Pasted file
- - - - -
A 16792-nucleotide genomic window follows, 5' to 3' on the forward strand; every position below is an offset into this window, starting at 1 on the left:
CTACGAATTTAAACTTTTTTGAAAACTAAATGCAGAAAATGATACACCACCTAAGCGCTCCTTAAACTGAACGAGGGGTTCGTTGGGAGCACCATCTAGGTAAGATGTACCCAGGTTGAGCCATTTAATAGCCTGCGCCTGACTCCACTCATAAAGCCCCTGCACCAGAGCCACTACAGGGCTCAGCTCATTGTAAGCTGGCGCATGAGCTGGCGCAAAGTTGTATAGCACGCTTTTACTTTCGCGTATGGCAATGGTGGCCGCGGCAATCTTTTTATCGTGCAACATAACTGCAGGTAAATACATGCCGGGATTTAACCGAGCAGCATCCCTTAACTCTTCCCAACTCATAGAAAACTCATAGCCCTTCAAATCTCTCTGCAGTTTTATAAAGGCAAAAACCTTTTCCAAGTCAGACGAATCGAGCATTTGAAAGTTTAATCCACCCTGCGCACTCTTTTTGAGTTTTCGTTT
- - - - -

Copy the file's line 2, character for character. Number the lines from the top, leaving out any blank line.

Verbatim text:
CTACGAATTTAAACTTTTTTGAAAACTAAATGCAGAAAATGATACACCACCTAAGCGCTCCTTAAACTGAACGAGGGGTTCGTTGGGAGCACCATCTAGGTAAGATGTACCCAGGTTGAGCCATTTAATAGCCTGCGCCTGACTCCACTCATAAAGCCCCTGCACCAGAGCCACTACAGGGCTCAGCTCATTGTAAGCTGGCGCATGAGCTGGCGCAAAGTTGTATAGCACGCTTTTACTTTCGCGTATGGCAATGGTGGCCGCGGCAATCTTTTTATCGTGCAACATAACTGCAGGTAAATACATGCCGGGATTTAACCGAGCAGCATCCCTTAACTCTTCCCAACTCATAGAAAACTCATAGCCCTTCAAATCTCTCTGCAGTTTTATAAAGGCAAAAACCTTTTCCAAGTCAGACGAATCGAGCATTTGAAAGTTTAATCCACCCTGCGCACTCTTTTTGAGTTTTCGTTT